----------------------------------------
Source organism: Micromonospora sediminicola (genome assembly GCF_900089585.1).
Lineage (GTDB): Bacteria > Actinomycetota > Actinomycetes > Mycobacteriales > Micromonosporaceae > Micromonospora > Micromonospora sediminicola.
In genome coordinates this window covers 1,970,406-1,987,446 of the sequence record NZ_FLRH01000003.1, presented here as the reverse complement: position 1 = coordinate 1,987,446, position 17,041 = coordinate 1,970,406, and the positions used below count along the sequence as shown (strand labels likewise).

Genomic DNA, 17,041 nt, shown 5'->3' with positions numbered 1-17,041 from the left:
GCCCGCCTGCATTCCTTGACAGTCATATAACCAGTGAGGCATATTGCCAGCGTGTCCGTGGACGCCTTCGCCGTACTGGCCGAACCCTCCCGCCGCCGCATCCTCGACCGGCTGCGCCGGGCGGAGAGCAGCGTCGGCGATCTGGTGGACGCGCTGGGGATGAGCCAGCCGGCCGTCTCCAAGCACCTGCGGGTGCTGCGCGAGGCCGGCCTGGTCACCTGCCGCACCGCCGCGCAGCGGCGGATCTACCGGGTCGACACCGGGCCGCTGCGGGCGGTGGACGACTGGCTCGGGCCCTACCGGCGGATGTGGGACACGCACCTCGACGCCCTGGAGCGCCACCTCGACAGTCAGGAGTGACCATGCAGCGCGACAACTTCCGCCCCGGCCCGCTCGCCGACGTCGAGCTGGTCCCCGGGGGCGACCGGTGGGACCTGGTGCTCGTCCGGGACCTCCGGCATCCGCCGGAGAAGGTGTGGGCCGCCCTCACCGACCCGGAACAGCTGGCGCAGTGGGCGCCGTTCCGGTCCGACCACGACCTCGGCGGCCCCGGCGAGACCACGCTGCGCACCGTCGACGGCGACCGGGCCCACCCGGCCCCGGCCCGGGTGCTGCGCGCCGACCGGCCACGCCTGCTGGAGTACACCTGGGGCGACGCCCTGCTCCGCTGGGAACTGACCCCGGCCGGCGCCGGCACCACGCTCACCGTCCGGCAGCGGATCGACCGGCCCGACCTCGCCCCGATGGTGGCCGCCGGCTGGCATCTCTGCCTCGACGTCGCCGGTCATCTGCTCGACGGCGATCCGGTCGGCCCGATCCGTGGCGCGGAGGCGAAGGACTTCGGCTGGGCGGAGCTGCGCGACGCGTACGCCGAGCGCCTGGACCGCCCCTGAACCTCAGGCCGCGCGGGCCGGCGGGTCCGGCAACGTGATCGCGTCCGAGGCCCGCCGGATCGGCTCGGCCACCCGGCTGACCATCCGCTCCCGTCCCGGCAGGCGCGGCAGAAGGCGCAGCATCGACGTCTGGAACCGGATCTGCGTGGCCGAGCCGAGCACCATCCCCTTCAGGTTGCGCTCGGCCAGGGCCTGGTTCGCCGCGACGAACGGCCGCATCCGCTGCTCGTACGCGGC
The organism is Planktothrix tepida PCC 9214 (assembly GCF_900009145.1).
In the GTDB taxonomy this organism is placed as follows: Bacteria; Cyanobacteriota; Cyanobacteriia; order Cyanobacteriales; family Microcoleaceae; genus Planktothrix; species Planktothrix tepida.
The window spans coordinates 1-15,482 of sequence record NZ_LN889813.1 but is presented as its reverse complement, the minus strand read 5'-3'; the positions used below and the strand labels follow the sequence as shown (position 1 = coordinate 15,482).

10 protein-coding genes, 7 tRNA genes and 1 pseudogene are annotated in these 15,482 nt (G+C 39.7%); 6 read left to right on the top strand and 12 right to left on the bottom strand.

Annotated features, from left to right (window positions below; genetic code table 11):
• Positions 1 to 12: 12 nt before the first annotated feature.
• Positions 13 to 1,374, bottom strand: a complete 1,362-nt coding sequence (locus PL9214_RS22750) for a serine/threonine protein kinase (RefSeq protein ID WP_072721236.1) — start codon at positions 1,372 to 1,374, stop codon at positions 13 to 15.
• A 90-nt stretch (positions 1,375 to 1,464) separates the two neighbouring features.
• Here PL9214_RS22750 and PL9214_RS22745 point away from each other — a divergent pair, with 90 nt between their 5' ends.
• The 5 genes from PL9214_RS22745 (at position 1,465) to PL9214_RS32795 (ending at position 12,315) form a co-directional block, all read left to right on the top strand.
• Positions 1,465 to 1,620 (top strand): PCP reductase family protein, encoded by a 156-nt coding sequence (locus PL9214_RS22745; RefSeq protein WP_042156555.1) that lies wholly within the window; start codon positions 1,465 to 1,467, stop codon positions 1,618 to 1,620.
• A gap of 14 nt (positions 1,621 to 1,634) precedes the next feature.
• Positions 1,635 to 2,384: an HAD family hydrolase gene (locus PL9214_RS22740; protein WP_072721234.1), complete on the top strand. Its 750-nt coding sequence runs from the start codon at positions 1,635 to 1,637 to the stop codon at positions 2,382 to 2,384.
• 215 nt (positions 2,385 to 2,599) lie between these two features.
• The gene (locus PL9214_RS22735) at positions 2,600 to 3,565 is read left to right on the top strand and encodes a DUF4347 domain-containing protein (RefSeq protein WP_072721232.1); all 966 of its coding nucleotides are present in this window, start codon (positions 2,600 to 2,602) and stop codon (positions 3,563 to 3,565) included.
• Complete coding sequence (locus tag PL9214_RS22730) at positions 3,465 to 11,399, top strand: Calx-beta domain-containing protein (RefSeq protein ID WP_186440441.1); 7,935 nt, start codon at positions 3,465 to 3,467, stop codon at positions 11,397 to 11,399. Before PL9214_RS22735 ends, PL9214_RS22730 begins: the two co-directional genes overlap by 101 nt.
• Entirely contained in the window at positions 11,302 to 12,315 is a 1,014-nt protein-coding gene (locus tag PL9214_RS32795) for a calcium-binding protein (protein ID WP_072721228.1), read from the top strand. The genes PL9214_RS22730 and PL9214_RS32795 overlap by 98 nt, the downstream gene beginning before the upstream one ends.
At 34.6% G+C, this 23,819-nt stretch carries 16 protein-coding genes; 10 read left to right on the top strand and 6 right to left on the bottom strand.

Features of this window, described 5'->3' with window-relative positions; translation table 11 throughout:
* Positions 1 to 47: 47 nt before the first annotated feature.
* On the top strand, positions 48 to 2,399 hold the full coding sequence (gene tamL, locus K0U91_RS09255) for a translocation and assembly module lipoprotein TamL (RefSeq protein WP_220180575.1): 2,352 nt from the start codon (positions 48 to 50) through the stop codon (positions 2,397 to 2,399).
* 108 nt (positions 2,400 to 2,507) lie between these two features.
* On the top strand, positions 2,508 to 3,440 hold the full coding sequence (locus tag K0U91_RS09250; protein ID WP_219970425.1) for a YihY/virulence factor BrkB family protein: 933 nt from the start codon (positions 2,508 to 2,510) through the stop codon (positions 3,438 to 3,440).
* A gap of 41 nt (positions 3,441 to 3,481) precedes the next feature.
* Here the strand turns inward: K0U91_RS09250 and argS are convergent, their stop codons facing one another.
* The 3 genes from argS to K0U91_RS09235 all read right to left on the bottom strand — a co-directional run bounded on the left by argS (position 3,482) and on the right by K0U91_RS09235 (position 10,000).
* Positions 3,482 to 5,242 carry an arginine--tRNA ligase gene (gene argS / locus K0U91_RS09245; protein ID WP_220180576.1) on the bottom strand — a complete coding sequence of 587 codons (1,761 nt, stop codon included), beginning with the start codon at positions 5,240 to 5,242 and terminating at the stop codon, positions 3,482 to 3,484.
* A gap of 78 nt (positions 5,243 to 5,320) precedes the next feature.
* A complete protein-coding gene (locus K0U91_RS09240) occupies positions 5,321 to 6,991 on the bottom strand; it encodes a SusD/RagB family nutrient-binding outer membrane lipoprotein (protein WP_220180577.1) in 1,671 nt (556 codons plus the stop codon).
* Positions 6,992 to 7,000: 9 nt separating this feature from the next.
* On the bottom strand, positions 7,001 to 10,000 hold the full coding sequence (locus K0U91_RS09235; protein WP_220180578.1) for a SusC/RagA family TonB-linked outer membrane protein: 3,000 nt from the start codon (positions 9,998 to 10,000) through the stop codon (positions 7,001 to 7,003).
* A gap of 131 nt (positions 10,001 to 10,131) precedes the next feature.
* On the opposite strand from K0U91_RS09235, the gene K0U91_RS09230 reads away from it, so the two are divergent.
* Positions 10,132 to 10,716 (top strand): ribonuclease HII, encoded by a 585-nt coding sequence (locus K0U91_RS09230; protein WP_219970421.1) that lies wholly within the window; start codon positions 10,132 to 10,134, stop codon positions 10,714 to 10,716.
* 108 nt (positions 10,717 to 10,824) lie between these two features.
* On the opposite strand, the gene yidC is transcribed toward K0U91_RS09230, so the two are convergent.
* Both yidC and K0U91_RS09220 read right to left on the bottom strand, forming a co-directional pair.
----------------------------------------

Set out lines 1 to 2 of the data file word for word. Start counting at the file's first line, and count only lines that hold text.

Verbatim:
Source organism: Micromonospora sediminicola (genome assembly GCF_900089585.1).
Lineage (GTDB): Bacteria > Actinomycetota > Actinomycetes > Mycobacteriales > Micromonosporaceae > Micromonospora > Micromonospora sediminicola.